- Insurance Information
- How to find a good auto repair shop
How to find a good auto repair shop
"How do I find a good auto repair shop?" It's a universal concern, and is something drivers around the country ask. It can be unsettling having to take your car in for repairs when you are unsure of what is wrong, how much it will cost to get fixed or the reputation of the repair shop. No one wants to pay for repairs that don't solve the problem, or worse, pay for something they don't need. Below are some best practices to follow and the certifications to look for to help you find a reputable auto repair shop.
Shop for a repair shop before you need one
It sounds simple, but most people do not look for one until it's necessary. This often results in someone being forced to use a shop closest to where their car breaks down, as they do not have a better alternative. Some questions to consider are whether they guarantee their work, if their training is up-to-date and if they have a loaner/shuttle service available.
Ask if they are members of an association or certified
When looking for a repair shop ask if they are members of associations such as AAA, NAPA Autocare, Automotive Service Association, or TechNet Professional Services. A repair shop has to meet specific criteria as it relates to customer satisfaction, their estimates for work, the work performed and even how nice or clean their waiting area is to become a member in these types of associations. You should also check out the waiting room/service area for technician certificates from companies like The Institute for Automotive Service Excellence (ASE), AC Delco and manufacturers such as Chrysler, Ford, General Motors, Honda, Nissan, etc.
Can they provide customer references?
In addition to asking the shop for references, you can ask people in the waiting room why they chose to get their car repaired there. It's always good to hear from repeat customers, as that usually means they are satisfied by the work performed by the shop. "They do great work," "Their prices are fair," or "They guarantee their work," or something along those lines is what you should hear for responses. If the best responses they can provide are "They are the cheapest" or "They have a lot of coupons or sales," you might want to reconsider the shop.
Is there a type of car or service(s) in which they specialize?
Is there a certain make of car or service a shop is known for? Some common areas of automotive specialties include:
A specific make of car or foreign car repair
Collision and paint repair
Transmission and drivetrain repair
Computer and electrical system repair
Radiator and cooling system repair
While they can cost more than a standard shop, it is sometimes best to go to a specialist for a given problem, as they can usually quickly identify and correct the problem. A more generalized shop may or may not be able to diagnose the problem as quickly, and can sometimes take numerous times before it's fixed correctly, which ends up costing you more in the long run. Specialists usually deal with specific problems or models of cars day after day, and have the knowledge, equipment, and information systems necessary to identify and correct a problem.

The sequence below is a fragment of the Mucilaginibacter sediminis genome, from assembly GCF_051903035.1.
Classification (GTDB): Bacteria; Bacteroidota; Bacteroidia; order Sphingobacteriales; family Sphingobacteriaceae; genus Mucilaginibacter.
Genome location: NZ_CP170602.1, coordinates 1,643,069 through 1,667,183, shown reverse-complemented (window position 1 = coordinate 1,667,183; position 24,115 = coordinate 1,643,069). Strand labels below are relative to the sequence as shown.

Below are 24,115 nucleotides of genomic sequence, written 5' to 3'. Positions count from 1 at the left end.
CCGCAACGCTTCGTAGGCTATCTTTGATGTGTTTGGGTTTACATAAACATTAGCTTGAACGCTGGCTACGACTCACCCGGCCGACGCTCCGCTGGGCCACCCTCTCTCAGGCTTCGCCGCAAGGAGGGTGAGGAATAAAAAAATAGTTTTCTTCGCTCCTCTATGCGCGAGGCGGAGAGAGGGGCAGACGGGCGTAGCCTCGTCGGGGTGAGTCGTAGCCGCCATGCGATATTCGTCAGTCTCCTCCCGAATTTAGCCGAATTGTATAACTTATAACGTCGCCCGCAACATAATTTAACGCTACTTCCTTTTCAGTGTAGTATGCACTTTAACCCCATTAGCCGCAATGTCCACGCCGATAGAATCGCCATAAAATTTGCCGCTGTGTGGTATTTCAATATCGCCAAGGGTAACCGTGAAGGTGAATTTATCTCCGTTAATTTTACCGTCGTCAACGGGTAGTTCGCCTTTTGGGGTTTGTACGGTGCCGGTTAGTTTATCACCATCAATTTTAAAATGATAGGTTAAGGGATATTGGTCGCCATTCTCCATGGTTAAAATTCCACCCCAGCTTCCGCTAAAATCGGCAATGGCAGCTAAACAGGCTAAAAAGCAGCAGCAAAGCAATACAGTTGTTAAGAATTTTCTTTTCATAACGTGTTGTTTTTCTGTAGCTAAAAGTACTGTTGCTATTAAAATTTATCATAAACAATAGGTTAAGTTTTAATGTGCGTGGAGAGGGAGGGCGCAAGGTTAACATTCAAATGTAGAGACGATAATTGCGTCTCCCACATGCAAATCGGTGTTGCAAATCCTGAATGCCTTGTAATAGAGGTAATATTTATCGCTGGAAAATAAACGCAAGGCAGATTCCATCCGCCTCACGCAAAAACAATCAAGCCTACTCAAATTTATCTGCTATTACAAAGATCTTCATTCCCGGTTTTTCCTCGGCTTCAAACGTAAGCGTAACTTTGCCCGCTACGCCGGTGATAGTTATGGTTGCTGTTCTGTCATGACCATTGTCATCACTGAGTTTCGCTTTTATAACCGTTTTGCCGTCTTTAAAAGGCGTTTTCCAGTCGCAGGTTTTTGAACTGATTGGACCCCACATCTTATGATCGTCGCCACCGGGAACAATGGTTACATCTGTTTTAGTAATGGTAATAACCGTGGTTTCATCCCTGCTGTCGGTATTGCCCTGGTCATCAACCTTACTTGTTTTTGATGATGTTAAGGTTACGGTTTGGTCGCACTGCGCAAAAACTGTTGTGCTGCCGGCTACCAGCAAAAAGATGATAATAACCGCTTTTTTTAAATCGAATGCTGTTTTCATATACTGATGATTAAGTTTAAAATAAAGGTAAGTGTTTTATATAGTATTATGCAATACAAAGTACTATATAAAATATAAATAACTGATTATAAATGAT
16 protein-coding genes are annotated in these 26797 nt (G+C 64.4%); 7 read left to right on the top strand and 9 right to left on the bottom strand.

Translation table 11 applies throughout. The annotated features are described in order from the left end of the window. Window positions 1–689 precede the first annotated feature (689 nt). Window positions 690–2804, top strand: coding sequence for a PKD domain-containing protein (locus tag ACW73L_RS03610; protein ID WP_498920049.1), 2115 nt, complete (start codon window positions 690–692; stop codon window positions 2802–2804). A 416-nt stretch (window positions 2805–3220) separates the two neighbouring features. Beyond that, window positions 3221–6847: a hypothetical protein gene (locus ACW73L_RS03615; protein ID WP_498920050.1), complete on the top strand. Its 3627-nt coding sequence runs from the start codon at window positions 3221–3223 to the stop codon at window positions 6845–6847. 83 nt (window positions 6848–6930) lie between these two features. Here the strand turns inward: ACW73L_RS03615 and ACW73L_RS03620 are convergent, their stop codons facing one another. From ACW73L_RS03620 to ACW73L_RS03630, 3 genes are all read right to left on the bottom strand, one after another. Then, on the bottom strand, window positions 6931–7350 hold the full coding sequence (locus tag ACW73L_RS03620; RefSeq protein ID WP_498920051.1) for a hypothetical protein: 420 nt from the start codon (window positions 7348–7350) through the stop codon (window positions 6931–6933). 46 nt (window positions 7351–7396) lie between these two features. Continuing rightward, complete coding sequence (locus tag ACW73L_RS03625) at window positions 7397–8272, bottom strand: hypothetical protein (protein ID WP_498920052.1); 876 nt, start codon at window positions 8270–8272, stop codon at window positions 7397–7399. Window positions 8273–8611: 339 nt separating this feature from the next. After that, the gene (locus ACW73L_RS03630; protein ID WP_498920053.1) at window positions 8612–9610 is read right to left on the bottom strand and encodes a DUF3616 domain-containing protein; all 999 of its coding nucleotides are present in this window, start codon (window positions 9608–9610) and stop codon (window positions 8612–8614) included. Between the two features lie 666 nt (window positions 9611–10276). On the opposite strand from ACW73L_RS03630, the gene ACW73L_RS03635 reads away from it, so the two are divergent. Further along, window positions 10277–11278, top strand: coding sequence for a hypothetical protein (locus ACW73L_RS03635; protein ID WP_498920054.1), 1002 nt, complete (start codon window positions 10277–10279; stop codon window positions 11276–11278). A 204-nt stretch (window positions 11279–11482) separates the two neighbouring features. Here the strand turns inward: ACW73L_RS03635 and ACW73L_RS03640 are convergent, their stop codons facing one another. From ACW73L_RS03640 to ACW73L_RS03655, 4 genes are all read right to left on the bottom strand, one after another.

Is their work guaranteed?
Find out what type of warranties they offer on their work. This is always wise to do, but especially if you are getting major work performed on your vehicle. Membership in associations such as the National Institute for Automotive Service Professionals (ASP), the Better Business Bureau (BBB) and the Inter-Industry Conference on Auto Collision Repair (ICAR) lets you know the shop cares about the quality of their workmanship and operates by a code of ethics required by the association. Make sure to get the guarantee in writing, so there is no confusion as to what is covered.
Find out how long have they been in business
Has the repair shop been around a while? Are they an active part of the local community? See any pictures of teams they sponsor on the walls, or any local "Best Of" awards? These are usually a good sign, as it means they are invested in the community.
Online car repair resources
Should you need a repair on your vehicle, check out RepairPal. This website is a great resource to see what it should cost you to get your car fixed - before you are at the shop. The site provides info on the cost broken down by parts and labor, and even gives details of the usual cost to perform maintenance based on your zip code. There is also a smartphone app for both Android and iPhone users so you can check repair costs on the go or in an emergency. So, if you end up stranded away from home, you can use the RepairPal app to contact a local repair shop or to look up information about your car and a specific repair. You'll never feel like you've been overcharged again.
The final verdict
Ultimately, only you can decide what shop is right. Price, quality, location and timeliness all are important factors to contemplate. Also remember to consider not only the initial cost, but also the long-term costs of repairs. It pays to anticipate problems and look around for a shop the meets your needs. A little extra time spent up front by a trained shop or specialist can be more cost efficient in the long run if the repair is fixed correctly, and can save you many worries down the road.
Sources: aaa.com; ase.com; asashop.org; bbb.org; repairpal.com; i-car.com; techauto.com
This information is of a general nature for educational purposes only and must not be taken as advice. 21st Century Insurance is not responsible for any and all claims, damages, obligations, losses, liabilities, costs or debt, and expenses arising from use of these educational guidelines. You are solely responsible for your interactions with any automotive repair shops or individuals.